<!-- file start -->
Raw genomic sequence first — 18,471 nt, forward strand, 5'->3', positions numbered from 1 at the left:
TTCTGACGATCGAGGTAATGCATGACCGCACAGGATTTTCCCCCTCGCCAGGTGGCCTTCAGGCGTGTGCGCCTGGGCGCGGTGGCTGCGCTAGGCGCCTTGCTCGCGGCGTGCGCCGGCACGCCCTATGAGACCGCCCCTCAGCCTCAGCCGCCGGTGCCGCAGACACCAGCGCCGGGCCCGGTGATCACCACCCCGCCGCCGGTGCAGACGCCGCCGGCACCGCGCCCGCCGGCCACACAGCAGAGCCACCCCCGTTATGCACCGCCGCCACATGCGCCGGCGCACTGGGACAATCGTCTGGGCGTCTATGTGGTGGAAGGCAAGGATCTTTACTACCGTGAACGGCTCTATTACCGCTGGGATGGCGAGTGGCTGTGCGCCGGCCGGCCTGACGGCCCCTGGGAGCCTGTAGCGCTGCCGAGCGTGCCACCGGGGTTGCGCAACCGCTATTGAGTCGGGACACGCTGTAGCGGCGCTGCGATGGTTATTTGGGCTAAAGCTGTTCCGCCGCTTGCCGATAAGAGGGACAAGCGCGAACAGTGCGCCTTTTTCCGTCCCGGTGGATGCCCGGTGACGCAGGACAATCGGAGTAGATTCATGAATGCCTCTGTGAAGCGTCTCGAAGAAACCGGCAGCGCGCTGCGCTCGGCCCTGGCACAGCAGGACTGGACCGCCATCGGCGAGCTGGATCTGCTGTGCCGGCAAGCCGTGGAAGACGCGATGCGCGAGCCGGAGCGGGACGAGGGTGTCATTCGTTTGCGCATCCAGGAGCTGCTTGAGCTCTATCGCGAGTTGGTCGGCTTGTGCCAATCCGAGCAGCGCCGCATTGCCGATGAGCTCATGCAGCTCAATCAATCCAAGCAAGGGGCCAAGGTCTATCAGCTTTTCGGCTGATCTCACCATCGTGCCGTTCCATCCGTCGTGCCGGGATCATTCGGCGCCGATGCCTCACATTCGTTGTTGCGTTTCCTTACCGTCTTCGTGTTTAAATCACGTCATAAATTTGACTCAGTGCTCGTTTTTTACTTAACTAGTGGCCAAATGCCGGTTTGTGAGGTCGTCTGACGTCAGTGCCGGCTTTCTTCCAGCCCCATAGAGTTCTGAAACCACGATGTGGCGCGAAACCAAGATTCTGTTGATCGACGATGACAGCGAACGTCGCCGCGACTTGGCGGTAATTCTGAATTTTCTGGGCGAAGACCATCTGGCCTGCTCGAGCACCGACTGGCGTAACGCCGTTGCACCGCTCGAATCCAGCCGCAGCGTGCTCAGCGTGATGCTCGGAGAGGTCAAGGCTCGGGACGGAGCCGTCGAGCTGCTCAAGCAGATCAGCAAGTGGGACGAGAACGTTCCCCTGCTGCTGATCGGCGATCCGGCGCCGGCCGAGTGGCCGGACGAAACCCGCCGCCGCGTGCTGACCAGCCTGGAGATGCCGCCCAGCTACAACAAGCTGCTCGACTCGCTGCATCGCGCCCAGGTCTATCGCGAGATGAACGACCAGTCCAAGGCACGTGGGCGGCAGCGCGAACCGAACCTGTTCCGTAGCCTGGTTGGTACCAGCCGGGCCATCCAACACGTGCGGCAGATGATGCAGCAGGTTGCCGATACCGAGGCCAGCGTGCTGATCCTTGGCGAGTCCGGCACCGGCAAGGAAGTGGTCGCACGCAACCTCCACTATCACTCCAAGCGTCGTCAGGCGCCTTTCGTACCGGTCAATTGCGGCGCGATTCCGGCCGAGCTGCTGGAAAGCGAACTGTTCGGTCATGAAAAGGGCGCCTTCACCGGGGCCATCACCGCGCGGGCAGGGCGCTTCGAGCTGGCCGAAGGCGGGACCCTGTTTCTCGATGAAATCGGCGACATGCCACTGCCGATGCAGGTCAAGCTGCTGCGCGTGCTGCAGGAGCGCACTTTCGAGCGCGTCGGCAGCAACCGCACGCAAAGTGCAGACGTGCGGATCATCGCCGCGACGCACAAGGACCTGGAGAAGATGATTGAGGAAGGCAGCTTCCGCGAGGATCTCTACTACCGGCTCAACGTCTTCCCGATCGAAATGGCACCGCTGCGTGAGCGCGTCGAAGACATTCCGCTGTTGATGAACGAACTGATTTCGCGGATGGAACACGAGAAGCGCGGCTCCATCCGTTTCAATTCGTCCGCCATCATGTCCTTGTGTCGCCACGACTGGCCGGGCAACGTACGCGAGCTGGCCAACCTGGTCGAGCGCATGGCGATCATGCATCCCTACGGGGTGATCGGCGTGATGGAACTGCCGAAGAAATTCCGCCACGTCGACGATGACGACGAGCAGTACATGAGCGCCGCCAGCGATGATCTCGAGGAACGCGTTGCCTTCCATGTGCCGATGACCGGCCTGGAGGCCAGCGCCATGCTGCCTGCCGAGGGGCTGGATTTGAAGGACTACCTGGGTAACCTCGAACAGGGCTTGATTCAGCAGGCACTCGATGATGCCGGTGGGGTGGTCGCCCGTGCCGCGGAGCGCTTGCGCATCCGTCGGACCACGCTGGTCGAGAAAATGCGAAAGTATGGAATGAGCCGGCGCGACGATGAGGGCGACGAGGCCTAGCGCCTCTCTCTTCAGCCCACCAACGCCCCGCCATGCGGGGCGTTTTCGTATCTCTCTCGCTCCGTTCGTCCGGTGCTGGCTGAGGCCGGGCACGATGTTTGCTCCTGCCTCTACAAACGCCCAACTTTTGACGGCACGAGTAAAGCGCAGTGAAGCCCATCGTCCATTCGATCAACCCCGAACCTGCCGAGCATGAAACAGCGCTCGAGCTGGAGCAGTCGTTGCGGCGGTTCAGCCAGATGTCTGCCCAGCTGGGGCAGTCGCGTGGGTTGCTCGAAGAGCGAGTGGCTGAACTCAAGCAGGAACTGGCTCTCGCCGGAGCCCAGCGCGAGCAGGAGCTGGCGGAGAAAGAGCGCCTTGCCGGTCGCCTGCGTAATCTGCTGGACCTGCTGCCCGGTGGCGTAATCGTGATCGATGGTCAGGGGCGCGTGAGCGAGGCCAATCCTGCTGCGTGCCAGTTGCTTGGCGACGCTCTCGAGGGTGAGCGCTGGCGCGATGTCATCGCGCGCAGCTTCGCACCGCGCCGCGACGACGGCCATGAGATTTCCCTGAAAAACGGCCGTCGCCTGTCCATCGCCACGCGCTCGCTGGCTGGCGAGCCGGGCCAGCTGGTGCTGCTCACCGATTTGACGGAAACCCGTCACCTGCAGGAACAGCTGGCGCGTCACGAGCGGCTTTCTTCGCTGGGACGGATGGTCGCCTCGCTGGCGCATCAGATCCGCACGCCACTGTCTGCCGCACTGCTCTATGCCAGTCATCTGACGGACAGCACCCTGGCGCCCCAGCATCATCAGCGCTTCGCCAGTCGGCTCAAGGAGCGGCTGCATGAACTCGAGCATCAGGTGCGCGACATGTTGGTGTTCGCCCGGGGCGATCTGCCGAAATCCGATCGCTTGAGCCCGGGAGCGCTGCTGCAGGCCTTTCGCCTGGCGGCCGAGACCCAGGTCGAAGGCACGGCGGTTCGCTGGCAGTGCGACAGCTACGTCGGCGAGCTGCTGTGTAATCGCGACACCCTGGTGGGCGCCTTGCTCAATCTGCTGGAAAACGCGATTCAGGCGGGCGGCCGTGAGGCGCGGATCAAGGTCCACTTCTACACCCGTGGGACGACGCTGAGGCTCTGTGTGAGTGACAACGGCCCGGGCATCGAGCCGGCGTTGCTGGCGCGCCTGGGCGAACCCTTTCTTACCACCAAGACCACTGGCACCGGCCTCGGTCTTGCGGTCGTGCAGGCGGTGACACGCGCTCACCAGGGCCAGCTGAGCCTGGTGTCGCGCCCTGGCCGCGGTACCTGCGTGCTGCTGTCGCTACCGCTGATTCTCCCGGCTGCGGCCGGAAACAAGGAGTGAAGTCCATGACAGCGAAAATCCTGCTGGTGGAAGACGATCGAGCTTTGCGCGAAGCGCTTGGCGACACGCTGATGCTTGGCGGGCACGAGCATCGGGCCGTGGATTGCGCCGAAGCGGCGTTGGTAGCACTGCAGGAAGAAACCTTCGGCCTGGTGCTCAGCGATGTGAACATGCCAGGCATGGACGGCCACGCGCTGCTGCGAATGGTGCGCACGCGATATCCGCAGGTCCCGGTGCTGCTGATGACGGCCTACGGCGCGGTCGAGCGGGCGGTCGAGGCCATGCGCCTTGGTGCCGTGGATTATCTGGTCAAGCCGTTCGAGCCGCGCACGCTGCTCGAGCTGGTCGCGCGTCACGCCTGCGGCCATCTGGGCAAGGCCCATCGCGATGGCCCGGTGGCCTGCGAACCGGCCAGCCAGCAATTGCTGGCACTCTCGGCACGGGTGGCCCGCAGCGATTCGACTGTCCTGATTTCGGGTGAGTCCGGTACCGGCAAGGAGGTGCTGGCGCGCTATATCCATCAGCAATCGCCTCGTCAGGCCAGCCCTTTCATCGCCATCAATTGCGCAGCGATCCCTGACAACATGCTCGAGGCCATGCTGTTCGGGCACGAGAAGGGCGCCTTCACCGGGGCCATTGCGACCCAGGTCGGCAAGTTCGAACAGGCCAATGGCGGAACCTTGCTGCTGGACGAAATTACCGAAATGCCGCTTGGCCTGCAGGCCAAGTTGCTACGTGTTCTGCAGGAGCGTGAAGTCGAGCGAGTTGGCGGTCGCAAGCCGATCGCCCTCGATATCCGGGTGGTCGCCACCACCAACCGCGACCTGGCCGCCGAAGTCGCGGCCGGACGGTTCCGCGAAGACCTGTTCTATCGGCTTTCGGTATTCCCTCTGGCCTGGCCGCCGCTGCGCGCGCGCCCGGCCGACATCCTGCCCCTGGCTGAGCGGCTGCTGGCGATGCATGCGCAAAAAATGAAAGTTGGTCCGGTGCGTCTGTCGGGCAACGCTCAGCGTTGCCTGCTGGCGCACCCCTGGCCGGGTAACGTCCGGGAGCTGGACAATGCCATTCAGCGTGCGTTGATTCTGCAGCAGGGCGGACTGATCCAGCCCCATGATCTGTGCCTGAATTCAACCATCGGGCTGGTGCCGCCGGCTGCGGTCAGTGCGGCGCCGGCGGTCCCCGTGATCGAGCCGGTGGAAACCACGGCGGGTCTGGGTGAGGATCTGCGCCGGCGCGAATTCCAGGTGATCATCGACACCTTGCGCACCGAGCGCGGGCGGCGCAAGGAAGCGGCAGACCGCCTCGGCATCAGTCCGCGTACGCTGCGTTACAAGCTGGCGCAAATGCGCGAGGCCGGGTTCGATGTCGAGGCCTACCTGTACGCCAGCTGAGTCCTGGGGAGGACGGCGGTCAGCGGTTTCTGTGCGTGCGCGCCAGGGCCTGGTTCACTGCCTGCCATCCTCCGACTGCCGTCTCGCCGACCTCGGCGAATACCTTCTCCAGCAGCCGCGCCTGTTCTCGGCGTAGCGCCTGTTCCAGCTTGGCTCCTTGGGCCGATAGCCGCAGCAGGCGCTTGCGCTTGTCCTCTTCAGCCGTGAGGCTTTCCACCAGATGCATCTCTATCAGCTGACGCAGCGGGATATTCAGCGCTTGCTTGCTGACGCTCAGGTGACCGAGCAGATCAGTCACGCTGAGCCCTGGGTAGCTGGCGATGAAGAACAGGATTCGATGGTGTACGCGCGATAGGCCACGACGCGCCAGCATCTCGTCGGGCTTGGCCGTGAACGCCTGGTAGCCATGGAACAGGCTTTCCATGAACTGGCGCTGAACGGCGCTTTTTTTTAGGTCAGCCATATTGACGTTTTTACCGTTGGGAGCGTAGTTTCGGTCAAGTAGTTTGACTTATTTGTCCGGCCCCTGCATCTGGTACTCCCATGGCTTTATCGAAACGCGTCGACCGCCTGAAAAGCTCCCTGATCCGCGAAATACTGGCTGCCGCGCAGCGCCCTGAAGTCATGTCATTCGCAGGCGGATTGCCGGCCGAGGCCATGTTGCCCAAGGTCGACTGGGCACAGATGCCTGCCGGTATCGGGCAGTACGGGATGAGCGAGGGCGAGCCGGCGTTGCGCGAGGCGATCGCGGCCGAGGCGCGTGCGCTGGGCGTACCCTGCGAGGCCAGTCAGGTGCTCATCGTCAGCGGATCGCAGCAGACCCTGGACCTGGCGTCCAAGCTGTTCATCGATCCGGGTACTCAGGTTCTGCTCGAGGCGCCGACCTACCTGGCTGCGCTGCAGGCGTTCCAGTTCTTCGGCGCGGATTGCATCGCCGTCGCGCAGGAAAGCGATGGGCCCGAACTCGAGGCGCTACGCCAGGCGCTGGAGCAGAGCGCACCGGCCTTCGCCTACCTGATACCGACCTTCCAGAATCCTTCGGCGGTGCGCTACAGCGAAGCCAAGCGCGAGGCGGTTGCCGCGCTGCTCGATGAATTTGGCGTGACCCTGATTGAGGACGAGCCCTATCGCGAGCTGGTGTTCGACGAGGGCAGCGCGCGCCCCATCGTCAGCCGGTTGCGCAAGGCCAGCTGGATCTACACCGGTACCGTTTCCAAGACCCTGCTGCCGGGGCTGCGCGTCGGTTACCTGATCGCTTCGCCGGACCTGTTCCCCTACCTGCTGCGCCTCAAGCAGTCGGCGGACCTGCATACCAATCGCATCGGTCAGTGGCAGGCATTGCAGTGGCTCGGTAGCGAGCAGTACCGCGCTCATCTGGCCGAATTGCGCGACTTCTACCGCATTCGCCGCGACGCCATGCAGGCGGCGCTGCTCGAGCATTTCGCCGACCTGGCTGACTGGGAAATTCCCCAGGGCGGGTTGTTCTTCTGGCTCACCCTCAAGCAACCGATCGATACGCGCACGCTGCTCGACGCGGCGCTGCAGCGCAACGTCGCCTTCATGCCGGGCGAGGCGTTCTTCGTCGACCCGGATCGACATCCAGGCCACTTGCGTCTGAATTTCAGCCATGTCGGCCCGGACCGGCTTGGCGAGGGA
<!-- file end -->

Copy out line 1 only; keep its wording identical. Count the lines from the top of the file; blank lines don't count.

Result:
Raw genomic sequence first — 18,471 nt, forward strand, 5'->3', positions numbered from 1 at the left: